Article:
So, researchers now believe that only part of the curves and angles that make up odorant chemicals need to fit into the receptor. "It is probably because the lock is a little loose that different keys can fit into the same lock," says Vosshall. Still, loose locks can’t explain the phenomenon by which two chemicals, each with a unique shape, can smell the same. "There are cases that are not intuitive for the shape theory, and that is why scientists have been looking for alternative theories for a very long time," Vosshall says.

Turin, who is a physiologist by training and a recognized expert on perfumes, expanded upon a theory first offered in the 1930s that smell depends on intramolecular vibrations of the odor molecule - basically the characteristic "stretching" of its chemical bonds and not the shape of molecules. He hypothesizes that receptors in the lining of the nose function as a biological "spectroscope" to measure vibrations of a chemical odorant. According to Turin, electrons in the receptor protein can lose energy by exciting the vibrational mode of a bound odorant. This only happens for a specific energy of this vibrational mode and, therefore, a receptor is only activated by odorants with a given vibrational energy.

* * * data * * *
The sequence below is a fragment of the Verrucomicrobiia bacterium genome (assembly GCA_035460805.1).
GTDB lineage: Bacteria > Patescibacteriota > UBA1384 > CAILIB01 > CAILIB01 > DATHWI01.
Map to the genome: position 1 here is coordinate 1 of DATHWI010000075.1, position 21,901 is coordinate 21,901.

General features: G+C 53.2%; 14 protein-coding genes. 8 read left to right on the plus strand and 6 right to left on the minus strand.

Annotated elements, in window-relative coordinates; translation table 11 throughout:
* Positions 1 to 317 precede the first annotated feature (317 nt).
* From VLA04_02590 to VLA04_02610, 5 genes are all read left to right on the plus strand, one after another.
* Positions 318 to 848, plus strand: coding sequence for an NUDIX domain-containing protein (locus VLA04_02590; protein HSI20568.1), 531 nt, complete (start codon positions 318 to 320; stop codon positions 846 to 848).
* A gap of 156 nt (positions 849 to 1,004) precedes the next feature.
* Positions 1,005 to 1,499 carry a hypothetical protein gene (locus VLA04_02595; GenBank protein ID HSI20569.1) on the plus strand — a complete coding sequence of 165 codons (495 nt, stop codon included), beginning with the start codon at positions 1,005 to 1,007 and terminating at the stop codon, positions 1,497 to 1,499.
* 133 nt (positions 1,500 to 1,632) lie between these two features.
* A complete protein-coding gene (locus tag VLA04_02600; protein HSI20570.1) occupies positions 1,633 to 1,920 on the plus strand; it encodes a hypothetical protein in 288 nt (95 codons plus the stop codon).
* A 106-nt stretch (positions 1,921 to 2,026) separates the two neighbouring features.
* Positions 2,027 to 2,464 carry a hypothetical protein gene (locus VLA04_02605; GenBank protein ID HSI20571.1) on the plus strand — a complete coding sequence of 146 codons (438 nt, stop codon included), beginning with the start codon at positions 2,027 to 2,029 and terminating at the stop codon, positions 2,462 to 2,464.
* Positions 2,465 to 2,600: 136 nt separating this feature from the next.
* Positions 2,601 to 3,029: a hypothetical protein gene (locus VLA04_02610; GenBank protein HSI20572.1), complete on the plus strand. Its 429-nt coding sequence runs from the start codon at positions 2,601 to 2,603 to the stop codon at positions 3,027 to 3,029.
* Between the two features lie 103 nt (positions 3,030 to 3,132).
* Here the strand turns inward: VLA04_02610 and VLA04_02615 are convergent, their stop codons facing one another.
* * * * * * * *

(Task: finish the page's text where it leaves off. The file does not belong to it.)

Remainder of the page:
To test Turin’s theory empirically, Keller designed a series of three experiments based on experiments that Turin had proposed to prove vibration theory. Keller recruited several dozen human volunteers to the new outpatient unit of The Rockefeller University Hospital to smell different odors presented in vials, which were coded so that he did not know what they contained. The sniffing subjects then answered a series of questions, such as whether the two odors smelled different or the same.